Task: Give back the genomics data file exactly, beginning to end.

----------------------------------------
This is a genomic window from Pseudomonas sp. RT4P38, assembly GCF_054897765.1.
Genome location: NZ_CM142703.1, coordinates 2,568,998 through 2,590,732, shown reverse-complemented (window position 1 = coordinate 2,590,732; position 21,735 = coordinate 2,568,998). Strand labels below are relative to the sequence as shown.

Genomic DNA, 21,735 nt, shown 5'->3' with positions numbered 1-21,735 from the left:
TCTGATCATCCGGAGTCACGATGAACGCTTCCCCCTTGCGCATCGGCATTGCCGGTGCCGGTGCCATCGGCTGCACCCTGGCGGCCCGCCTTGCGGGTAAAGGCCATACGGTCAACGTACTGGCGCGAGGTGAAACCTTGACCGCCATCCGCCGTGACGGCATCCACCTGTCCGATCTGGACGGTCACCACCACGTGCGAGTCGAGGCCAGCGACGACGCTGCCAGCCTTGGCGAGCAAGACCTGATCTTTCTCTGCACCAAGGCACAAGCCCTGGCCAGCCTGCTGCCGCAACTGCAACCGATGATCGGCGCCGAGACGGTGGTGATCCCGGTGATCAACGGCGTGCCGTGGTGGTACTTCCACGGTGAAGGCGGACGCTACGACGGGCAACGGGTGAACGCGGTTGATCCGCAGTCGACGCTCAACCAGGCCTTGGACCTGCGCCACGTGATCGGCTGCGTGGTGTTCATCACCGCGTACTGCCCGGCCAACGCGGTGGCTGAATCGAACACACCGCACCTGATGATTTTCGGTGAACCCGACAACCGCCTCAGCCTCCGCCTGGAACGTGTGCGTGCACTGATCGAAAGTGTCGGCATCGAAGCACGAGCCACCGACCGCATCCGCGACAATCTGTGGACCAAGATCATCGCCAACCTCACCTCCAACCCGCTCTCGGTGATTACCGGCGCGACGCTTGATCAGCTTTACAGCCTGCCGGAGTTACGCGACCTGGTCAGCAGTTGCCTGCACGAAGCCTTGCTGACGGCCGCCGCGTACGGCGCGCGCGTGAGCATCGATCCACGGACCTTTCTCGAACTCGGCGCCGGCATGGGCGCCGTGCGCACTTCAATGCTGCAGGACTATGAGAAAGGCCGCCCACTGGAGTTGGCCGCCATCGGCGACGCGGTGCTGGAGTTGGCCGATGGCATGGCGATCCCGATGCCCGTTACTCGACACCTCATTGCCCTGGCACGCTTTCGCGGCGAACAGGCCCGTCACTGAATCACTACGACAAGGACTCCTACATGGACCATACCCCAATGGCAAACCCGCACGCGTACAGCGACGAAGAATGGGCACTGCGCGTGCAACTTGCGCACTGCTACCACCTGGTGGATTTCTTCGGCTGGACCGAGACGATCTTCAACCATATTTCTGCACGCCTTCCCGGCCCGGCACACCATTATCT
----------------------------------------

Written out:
This is a genomic window from Pseudomonas sp. RT4P38, assembly GCF_054897765.1.
Genome location: NZ_CM142703.1, coordinates 2,568,998 through 2,590,732, shown reverse-complemented (window position 1 = coordinate 2,590,732; position 21,735 = coordinate 2,568,998). Strand labels below are relative to the sequence as shown.

Genomic DNA, 21,735 nt, shown 5'->3' with positions numbered 1-21,735 from the left:
TCTGATCATCCGGAGTCACGATGAACGCTTCCCCCTTGCGCATCGGCATTGCCGGTGCCGGTGCCATCGGCTGCACCCTGGCGGCCCGCCTTGCGGGTAAAGGCCATACGGTCAACGTACTGGCGCGAGGTGAAACCTTGACCGCCATCCGCCGTGACGGCATCCACCTGTCCGATCTGGACGGTCACCACCACGTGCGAGTCGAGGCCAGCGACGACGCTGCCAGCCTTGGCGAGCAAGACCTGATCTTTCTCTGCACCAAGGCACAAGCCCTGGCCAGCCTGCTGCCGCAACTGCAACCGATGATCGGCGCCGAGACGGTGGTGATCCCGGTGATCAACGGCGTGCCGTGGTGGTACTTCCACGGTGAAGGCGGACGCTACGACGGGCAACGGGTGAACGCGGTTGATCCGCAGTCGACGCTCAACCAGGCCTTGGACCTGCGCCACGTGATCGGCTGCGTGGTGTTCATCACCGCGTACTGCCCGGCCAACGCGGTGGCTGAATCGAACACACCGCACCTGATGATTTTCGGTGAACCCGACAACCGCCTCAGCCTCCGCCTGGAACGTGTGCGTGCACTGATCGAAAGTGTCGGCATCGAAGCACGAGCCACCGACCGCATCCGCGACAATCTGTGGACCAAGATCATCGCCAACCTCACCTCCAACCCGCTCTCGGTGATTACCGGCGCGACGCTTGATCAGCTTTACAGCCTGCCGGAGTTACGCGACCTGGTCAGCAGTTGCCTGCACGAAGCCTTGCTGACGGCCGCCGCGTACGGCGCGCGCGTGAGCATCGATCCACGGACCTTTCTCGAACTCGGCGCCGGCATGGGCGCCGTGCGCACTTCAATGCTGCAGGACTATGAGAAAGGCCGCCCACTGGAGTTGGCCGCCATCGGCGACGCGGTGCTGGAGTTGGCCGATGGCATGGCGATCCCGATGCCCGTTACTCGACACCTCATTGCCCTGGCACGCTTTCGCGGCGAACAGGCCCGTCACTGAATCACTACGACAAGGACTCCTACATGGACCATACCCCAATGGCAAACCCGCACGCGTACAGCGACGAAGAATGGGCACTGCGCGTGCAACTTGCGCACTGCTACCACCTGGTGGATTTCTTCGGCTGGACCGAGACGATCTTCAACCATATTTCTGCACGCCTTCCCGGCCCGGCACACCATTATCT